El Salvador Refracted as US Hispanic Heritage

Almost three million Salvadorans live outside their national borders and the majority in the United States of America, this is mainly due to natural and social disasters such as hurricanes, earthquakes and the civil war that lasted 12 years and ended with the Agreements. of Peace in 1992. However, migration continues for various reasons.

The presence of the Salvadoran community in the United States is not only in the kitchens of the restaurants, or those who clean the offices, or build the houses and buildings, or take care of the children of others, there are also artists, as well as professionals in different disciplines and even in American politics, and many professors who educate American youth.

In other areas, El Salvador grows and produces high-quality coffee, consumed worldwide, and it is very likely that you have already enjoyed Salvadoran coffee in cafes or restaurants. Or that they are wearing a garment that has been made in that country.

El Salvador, despite its social violence, most of its inhabitants are peaceful, friendly, like coexistence and highly value the visit of foreigners, having as a rule to show the best of the country and its kindness. No one denies social violence as it happens in other countries and this deficiency is assumed to the extent that the cordiality and effort in which the visitor is safe and enjoys the country is duplicated.

In the 1980s and 1990s, Salvadoran migration settled in the area known as the DMV (District of Columbia, Maryland and Virginia), and the majority came from the eastern part of El Salvador, especially from the city of San Miguel, which was devastated by the war, but today it enjoys a thriving economy and where most of them have relatives living in the United States.

That is why the presence of the Salvadoran community is now significant: for the new generations that, although they were born in this country and speak native English, it is also true that in their homes they are inherited and required to speak Spanish, because for a Latin family language is the language of home, grandparents and love.

El Salvador has a rich history of artists, painters, writers and photographers, many of whom live in the Washington DC metropolitan area, such as Nicolás Shi, Muriel Hasbun, Vladimir Monge, Carlos Parada, Lilo Gonzalez, Carlos Rubén Ramírez and we even have the Casa de la Cultura El Salvador, under the direction of Jeannette Noltenius, who has been developing work to promote the best of El Salvador.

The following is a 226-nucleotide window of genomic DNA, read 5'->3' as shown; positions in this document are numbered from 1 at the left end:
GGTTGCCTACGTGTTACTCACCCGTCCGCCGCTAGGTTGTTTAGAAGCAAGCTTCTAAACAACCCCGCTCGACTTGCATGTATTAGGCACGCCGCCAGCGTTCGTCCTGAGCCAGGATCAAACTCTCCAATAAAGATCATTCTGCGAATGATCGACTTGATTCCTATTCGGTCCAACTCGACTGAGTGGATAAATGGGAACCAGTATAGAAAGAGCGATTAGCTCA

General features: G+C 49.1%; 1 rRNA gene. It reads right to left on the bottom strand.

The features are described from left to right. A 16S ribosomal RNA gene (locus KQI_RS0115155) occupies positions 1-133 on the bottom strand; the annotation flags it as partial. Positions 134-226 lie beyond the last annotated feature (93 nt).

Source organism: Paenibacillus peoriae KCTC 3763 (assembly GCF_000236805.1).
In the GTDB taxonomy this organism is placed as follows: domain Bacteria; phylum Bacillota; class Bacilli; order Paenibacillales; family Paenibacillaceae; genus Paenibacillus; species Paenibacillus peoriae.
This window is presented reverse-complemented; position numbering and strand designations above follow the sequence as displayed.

Since those years, businesses have been created and promoted by Salvadorans and now they are companies that generate employment and pay taxes. We are an active part of the economy of the United States of America. In summary, Salvadoran women and men see their work not only as subsistence but as their personal, family and national identity. And that is the distinctive mark of the Community that generates so much respect.

And yet, the heritage that we bring to this great nation, which has given us a second chance at life, are the multiple cultural, artistic, and aesthetic expressions produced by Salvadoran talents and spirits blended into the American canvas, but still and with above all, they do not lose the intense color of Salvadoran identity.

Note: The image “The Madonna of the Desert” painted by the young Salvadoran talent Rafael Rodríguez, is pregnant with symbolism: instead of the torch of the Statue of Liberty in New York, his open hand to greet immigrants, represented in the child she holds, because here we are all reborn. His mestizo features, with a green tunic of hope, in the middle of the desert, where shoes and empty water containers left by thousands on their journey can be seen. The blue and white sky recalls my Salvadoran sky.

Writer of the Salvadoran diaspora, Master in Hispano-American Literature from the PUCP.